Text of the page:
Dear friends in the Lord, be comforted': MCC offices in the United States hear responses from around the world
Mennonite Central Committee
AKRON, Pa. -- In the wake of terrorist attacks in New York City, Washington, D.C., and Pennsylvania, Mennonite Central Committee (MCC) has received prayerful condolences from workers, churches and partner organizations around the world.
"As sisters and brothers in faith, we know that when one part of the body of believers is hurt, the whole body feels the pain," wrote Levy and Leontine Madjibe, local MCC workers in Burkina Faso. "This tragedy reminds us to draw closer to the Creator, the only one in control of all of human life. Dear friends in the Lord, be comforted and share our condolences also with those who are affected."
"Our hearts are torn apart by this," said Zoughbi Zoughbi of the Wi'am Conflict Resolution Center in Bethlehem.
Bishara Awad, president of Bethlehem Bible College, reported that churches in the Middle East are praying for the victims and their families. Bishara and others sharply criticized what they viewed as thoughtless celebrations by a small number of Palestinians following the attacks.
"When words are confusing and there are no answers to our questions, that's when the prayers that renew hope become significant," said Henry Góngora, director of Ediciones Clara, an Anabaptist publishing house in Colombia.
Churches in the Netherlands are also praying, according to staff from Mission and Relief Transport in the Netherlands.
"The expressions of concern and sorrow here are numerous and generous," said Mary Raber, from MCC Ukraine, who received calls from the local chapter of the Christian Medical Association and from Good Shepherd Children's Shelter in Makeevka, among others.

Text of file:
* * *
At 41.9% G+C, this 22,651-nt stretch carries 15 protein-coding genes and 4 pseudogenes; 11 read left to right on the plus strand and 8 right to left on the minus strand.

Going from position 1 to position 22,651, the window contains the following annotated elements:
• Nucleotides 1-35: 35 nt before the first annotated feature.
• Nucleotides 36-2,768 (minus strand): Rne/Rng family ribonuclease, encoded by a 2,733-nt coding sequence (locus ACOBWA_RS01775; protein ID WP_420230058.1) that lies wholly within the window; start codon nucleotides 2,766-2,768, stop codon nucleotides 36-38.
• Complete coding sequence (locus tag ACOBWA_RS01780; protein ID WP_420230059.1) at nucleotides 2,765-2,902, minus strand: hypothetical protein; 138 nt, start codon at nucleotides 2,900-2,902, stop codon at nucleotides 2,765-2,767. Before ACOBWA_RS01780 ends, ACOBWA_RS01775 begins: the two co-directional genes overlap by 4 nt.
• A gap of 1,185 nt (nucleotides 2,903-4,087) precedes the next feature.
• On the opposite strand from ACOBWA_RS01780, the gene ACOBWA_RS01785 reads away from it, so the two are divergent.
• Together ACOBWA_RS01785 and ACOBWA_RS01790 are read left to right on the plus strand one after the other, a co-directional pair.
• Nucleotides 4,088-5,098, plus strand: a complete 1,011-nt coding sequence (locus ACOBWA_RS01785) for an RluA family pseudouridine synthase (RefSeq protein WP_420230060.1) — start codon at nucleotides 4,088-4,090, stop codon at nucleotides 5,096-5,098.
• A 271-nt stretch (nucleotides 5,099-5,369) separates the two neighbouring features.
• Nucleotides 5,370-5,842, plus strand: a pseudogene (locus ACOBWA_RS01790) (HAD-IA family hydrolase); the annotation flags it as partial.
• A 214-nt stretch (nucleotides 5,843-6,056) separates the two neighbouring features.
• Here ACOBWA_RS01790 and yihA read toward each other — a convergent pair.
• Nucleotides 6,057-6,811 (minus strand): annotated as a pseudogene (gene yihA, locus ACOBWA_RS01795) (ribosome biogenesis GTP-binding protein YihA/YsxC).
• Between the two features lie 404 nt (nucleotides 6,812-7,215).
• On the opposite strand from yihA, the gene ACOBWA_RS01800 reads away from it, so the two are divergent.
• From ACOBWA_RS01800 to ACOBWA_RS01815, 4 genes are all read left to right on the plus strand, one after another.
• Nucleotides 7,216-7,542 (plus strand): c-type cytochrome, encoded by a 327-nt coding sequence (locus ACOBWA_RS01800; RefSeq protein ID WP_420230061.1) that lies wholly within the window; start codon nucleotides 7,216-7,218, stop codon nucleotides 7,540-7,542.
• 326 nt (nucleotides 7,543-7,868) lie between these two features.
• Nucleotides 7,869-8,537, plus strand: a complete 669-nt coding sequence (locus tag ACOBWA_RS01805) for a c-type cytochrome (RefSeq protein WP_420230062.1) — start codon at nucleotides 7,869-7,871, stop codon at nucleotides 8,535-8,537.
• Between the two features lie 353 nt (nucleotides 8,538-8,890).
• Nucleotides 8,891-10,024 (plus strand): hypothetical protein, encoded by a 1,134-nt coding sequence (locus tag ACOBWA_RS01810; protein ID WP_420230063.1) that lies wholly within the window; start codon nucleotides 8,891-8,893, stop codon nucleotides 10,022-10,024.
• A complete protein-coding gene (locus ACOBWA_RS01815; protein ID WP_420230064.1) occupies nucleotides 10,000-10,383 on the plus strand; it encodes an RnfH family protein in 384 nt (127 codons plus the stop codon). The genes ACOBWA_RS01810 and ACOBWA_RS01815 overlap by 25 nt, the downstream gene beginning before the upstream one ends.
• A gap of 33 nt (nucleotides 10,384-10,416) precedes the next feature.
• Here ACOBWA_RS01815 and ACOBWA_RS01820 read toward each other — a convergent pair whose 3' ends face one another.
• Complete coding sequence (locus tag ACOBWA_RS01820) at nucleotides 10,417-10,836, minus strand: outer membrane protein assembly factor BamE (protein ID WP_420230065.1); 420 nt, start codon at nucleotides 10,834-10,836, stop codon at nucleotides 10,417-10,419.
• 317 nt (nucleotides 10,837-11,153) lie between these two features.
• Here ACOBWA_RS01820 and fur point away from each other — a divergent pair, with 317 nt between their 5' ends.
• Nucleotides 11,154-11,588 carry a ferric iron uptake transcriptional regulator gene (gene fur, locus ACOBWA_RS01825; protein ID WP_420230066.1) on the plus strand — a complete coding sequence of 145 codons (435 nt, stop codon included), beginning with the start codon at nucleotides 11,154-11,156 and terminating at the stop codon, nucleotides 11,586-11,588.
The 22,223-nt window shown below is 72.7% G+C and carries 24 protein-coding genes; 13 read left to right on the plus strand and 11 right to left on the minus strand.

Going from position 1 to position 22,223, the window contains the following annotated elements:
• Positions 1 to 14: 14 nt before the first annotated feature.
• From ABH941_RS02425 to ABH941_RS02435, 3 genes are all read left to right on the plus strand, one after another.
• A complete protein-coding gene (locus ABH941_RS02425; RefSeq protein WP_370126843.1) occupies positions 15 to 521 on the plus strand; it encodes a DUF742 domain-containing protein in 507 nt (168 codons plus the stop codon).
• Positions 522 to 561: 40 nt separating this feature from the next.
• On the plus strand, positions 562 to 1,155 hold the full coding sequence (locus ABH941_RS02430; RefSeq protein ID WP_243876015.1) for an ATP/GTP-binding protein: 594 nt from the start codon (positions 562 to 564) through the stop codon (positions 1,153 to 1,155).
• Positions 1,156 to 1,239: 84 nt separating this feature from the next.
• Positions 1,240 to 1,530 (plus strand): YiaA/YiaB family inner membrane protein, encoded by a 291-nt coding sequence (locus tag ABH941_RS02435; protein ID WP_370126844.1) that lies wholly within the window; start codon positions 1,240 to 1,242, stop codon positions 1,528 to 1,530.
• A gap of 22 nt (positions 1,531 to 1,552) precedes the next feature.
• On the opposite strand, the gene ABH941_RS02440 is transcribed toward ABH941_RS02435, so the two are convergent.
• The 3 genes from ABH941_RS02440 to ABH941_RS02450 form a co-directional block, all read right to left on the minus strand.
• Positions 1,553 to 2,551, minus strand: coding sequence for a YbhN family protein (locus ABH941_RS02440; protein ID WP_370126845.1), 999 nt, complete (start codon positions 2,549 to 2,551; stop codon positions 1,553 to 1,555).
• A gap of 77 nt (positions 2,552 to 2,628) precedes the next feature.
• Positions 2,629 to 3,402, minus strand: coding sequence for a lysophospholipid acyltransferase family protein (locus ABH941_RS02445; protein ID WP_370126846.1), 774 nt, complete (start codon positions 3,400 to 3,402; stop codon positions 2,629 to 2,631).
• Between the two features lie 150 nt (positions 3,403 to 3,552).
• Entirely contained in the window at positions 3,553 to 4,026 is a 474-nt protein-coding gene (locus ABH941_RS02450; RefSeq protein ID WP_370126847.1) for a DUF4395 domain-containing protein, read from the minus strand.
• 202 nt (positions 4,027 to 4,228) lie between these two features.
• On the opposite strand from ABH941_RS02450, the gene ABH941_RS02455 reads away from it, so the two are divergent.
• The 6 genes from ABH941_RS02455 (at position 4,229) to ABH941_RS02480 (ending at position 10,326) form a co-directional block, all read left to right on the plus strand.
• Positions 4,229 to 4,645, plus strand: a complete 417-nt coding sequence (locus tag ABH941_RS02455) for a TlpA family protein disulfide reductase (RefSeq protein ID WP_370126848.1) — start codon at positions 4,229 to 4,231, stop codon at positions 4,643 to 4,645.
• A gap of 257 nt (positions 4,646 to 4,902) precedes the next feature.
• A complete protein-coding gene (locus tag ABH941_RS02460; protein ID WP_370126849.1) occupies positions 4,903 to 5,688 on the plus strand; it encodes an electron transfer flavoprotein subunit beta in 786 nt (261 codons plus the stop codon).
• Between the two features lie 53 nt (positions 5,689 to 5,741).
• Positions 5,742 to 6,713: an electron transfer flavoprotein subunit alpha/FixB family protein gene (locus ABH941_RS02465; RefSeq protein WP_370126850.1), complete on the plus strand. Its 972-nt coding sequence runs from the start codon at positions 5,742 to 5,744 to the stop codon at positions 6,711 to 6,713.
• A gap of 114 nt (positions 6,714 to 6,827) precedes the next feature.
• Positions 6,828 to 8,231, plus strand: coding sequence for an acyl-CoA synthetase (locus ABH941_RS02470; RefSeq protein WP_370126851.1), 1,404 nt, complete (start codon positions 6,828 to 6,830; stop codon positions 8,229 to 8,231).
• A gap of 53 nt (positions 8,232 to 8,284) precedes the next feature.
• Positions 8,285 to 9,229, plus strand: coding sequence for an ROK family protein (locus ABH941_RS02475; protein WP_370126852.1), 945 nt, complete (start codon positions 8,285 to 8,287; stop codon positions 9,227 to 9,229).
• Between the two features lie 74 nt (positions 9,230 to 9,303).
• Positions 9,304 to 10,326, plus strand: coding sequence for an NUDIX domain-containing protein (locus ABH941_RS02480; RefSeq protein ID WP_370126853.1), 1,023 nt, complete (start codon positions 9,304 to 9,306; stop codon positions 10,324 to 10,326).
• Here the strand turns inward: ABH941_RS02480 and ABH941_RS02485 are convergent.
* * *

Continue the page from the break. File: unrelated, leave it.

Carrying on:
From Zimbabwe, local MCC workers Jethro and Doris Dube offered prayers for "all who have been and may continue to be affected by this tragic loss of lives."
"Please convey our deep-felt sympathies to all MCC staff and volunteers," they said.
Wally and Evelyn Shellenberger, MCC workers in Iran, report feeling supported by their Muslim community in Qom. Their landlord brought a gift of food, and "several people have called to see how we are doing," they said.
"Not only America but also the world community is frightened by such an attack," wrote Dinh Thi Vinh, a local MCC worker in Vietnam.
"Now is the time to work with more determination to deal with the root causes that create violence ... to remember that only God is great," came a letter from Sabeel Ecumenical Liberation Theology Center in Jerusalem. "Let us pray that his love and mercy will comfort the bereaved, heal the injured and help and guide leaders into making decisions that will avoid more suffering."
In addition to these, MCC has received responses from Tanzania, Bolivia, Cuba, Jamaica, Germany, Russia, Laos, Afghanistan, Egypt, Jordan and Lebanon.
MCC has also heard from many churches in North America who are joining in prayer.
For more information, or to contact Mennonite Central Committee, see their website at: www.mcc.org
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